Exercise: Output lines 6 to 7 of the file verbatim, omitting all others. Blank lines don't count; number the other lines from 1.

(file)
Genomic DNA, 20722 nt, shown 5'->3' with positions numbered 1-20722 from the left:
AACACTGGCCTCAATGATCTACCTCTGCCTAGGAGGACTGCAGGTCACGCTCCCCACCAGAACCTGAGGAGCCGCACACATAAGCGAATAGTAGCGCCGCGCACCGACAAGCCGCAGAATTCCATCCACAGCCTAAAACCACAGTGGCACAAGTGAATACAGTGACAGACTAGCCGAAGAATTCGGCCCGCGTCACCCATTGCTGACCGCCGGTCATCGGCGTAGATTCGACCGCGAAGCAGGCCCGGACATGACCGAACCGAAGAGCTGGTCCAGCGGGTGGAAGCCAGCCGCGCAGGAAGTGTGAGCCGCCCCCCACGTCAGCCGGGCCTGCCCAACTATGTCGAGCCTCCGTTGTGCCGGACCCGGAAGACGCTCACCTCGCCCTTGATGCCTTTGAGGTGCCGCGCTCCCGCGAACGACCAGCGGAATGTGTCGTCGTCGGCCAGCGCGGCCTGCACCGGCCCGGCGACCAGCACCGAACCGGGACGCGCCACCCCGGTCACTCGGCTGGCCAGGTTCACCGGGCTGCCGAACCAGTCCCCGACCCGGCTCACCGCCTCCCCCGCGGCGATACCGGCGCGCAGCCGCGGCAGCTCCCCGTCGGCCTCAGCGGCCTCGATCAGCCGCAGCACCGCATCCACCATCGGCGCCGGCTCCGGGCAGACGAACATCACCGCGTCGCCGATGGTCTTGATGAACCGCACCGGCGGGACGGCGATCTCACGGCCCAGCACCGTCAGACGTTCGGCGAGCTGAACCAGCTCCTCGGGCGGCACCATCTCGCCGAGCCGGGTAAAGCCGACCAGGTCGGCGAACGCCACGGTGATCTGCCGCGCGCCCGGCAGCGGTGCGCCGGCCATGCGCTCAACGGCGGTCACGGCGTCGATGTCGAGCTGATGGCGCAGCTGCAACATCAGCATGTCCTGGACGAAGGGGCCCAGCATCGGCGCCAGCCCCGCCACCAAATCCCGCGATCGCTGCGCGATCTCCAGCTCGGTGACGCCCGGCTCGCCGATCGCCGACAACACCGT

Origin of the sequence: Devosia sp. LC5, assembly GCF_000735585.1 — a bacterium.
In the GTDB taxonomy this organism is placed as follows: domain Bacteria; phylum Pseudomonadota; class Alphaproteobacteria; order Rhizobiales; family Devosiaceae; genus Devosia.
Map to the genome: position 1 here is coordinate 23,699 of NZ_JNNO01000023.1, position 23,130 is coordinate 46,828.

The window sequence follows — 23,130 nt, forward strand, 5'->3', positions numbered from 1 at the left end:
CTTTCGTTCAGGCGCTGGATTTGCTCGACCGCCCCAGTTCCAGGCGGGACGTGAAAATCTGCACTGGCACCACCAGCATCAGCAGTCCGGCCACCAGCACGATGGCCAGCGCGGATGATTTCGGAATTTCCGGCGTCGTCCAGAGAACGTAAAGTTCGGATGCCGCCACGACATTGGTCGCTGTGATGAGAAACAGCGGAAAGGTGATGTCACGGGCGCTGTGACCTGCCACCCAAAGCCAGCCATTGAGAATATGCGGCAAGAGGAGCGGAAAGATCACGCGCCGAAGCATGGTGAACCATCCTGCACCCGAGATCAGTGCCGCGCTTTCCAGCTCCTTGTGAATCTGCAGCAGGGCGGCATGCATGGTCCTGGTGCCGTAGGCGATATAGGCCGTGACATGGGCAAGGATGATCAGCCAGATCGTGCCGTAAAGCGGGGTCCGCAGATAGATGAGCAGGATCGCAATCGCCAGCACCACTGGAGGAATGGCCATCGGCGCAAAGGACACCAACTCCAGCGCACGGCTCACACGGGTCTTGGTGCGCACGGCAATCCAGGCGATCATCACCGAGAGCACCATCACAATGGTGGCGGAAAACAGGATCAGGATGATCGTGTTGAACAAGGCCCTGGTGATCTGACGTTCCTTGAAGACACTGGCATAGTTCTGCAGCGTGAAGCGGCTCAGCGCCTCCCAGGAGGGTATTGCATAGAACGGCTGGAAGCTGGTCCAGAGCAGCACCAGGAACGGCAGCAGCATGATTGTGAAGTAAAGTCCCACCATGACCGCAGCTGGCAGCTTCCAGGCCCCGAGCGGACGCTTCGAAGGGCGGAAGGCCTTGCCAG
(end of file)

The window sequence follows — 23,130 nt, forward strand, 5'->3', positions numbered from 1 at the left end:
CTTTCGTTCAGGCGCTGGATTTGCTCGACCGCCCCAGTTCCAGGCGGGACGTGAAAATCTGCACTGGCACCACCAGCATCAGCAGTCCGGCCACCAGCACGATGGCCAGCGCGGATGATTTCGGAATTTCCGGCGTCGTCCAGAGAACGTAAAGTTCGGATGCCGCCACGACATTGGTCGCTGTGATGAGAAACAGCGGAAAGGTGATGTCACGGGCGCTGTGACCTGCCACCCAAAGCCAGCCATTGAGAATATGCGGCAAGAGGAGCGGAAAGATCACGCGCCGAAGCATGGTGAACCATCCTGCACCCGAGATCAGTGCCGCGCTTTCCAGCTCCTTGTGAATCTGCAGCAGGGCGGCATGCATGGTCCTGGTGCCGTAGGCGATATAGGCCGTGACATGGGCAAGGATGATCAGCCAGATCGTGCCGTAAAGCGGGGTCCGCAGATAGATGAGCAGGATCGCAATCGCCAGCACCACTGGAGGAATGGCCATCGGCGCAAAGGACACCAACTCCAGCGCACGGCTCACACGGGTCTTGGTGCGCACGGCAATCCAGGCGATCATCACCGAGAGCACCATCACAATGGTGGCGGAAAACAGGATCAGGATGATCGTGTTGAACAAGGCCCTGGTGATCTGACGTTCCTTGAAGACACTGGCATAGTTCTGCAGCGTGAAGCGGCTCAGCGCCTCCCAGGAGGGTATTGCATAGAACGGCTGGAAGCTGGTCCAGAGCAGCACCAGGAACGGCAGCAGCATGATTGTGAAGTAAAGTCCCACCATGACCGCAGCTGGCAGCTTCCAGGCCCCGAGCGGACGCTTCGAAGGGCGGAAGGCCTTGCCAG